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How to Estimate Structured Cabling Jobs

by Chris Lee | November 16th, 2016
When you work with structured cabling, estimating can be difficult at times. Depending on the client's specifications and vision of the project, you could potentially estimate the same type of job virtually a different way each time and not duplicate yourself. How do you keep on top of estimating structured cabling jobs? Here's a quick look at how to get the job done without wasting time.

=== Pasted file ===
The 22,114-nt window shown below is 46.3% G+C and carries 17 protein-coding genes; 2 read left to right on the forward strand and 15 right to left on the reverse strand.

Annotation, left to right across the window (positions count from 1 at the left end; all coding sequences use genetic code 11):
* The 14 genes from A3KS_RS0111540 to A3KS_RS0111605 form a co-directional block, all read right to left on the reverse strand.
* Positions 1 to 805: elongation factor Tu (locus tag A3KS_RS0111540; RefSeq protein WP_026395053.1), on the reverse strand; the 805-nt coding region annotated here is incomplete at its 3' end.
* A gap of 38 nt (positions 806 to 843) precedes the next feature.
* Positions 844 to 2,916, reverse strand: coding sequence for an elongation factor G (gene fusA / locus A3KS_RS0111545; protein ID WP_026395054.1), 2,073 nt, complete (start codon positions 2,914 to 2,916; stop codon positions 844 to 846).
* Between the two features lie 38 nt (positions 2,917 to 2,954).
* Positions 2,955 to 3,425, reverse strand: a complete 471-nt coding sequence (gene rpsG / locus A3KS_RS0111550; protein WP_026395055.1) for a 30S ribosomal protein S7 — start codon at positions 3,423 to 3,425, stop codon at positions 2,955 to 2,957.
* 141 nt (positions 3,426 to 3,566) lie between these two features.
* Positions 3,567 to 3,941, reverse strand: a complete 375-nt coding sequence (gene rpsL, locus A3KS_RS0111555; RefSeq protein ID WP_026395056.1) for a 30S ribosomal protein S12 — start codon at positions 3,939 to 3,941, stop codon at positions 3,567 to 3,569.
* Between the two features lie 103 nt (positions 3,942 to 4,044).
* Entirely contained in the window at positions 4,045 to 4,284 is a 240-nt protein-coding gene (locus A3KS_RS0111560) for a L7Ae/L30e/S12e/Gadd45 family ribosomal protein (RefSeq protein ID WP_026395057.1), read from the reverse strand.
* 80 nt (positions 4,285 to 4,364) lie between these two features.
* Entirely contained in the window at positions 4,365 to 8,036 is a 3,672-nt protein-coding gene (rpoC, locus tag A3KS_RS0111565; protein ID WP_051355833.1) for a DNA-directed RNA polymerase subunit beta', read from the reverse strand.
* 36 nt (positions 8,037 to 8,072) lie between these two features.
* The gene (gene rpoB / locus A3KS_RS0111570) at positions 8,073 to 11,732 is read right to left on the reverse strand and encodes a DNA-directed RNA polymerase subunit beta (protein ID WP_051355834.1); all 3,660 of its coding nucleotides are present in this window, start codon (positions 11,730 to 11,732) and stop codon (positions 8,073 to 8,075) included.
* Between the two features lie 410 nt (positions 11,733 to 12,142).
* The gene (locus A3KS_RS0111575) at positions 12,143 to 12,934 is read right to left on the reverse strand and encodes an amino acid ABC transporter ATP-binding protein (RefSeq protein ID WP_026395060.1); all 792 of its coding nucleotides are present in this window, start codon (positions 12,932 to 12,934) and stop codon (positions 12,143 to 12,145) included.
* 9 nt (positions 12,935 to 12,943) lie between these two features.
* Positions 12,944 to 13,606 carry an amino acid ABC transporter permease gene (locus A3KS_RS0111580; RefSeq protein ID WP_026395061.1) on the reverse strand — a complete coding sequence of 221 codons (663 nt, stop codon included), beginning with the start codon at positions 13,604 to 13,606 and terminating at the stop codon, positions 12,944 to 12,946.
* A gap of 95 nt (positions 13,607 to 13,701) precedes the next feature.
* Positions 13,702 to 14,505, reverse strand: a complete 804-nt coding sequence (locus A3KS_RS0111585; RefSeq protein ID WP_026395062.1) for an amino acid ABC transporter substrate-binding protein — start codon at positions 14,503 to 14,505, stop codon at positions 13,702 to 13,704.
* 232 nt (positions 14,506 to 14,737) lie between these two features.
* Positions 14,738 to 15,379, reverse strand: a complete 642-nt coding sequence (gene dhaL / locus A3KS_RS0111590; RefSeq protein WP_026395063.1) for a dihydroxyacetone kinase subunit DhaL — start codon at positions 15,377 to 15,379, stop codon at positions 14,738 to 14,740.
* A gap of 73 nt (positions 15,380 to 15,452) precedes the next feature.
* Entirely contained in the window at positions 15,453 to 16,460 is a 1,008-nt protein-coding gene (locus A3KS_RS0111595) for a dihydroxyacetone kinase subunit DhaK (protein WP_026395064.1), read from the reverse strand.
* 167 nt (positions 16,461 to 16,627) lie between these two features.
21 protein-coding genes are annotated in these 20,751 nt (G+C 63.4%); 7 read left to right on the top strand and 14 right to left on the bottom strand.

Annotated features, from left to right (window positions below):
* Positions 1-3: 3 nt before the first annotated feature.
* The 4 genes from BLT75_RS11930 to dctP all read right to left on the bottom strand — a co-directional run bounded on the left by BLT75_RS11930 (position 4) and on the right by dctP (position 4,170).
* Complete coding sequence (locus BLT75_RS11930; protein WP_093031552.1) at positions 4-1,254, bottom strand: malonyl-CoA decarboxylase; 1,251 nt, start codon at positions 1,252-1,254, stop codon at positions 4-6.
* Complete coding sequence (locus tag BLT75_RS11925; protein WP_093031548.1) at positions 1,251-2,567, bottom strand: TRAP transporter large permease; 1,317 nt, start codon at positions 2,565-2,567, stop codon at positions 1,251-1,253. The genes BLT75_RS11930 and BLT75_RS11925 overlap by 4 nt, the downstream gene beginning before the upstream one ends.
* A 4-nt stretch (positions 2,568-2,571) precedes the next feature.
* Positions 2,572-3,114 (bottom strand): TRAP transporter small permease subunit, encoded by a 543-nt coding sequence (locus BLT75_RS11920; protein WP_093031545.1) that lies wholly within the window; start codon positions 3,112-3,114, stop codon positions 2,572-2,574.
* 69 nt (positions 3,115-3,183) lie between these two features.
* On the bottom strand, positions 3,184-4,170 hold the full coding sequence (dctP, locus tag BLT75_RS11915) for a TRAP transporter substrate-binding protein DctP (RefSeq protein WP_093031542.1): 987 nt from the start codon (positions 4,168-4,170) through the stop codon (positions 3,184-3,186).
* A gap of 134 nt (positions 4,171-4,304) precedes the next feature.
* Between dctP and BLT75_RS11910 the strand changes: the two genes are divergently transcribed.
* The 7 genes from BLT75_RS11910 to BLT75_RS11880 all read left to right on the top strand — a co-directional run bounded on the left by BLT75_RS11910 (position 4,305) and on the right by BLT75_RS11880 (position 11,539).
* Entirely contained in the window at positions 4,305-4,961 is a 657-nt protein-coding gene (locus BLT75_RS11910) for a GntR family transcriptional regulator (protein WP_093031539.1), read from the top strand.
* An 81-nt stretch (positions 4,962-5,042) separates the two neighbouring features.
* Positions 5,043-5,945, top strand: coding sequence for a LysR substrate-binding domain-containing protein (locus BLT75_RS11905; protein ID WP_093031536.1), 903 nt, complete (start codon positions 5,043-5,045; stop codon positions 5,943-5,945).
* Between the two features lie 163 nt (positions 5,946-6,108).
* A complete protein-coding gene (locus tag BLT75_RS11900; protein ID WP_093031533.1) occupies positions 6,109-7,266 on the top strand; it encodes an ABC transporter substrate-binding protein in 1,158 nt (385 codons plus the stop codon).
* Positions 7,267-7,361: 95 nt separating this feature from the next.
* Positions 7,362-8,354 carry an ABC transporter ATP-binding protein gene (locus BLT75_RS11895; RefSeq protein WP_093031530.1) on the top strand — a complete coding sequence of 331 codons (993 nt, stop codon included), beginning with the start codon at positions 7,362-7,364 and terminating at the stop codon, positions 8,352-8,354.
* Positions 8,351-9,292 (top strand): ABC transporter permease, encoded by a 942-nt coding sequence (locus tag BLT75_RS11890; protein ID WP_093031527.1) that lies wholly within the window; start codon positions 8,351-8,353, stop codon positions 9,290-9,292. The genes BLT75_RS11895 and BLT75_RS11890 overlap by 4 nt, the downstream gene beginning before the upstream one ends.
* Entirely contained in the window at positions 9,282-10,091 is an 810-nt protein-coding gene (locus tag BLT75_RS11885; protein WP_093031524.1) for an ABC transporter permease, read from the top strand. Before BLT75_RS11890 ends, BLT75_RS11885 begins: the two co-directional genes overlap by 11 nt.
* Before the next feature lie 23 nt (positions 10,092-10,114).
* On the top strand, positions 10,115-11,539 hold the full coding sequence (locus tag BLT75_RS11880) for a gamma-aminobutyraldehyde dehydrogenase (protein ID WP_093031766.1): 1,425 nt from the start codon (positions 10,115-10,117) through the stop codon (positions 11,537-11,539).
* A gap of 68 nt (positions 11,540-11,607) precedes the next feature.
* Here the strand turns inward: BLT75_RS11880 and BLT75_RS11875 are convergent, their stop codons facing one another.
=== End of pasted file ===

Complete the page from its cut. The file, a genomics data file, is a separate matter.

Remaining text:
How to Estimate Structured Cabling Jobs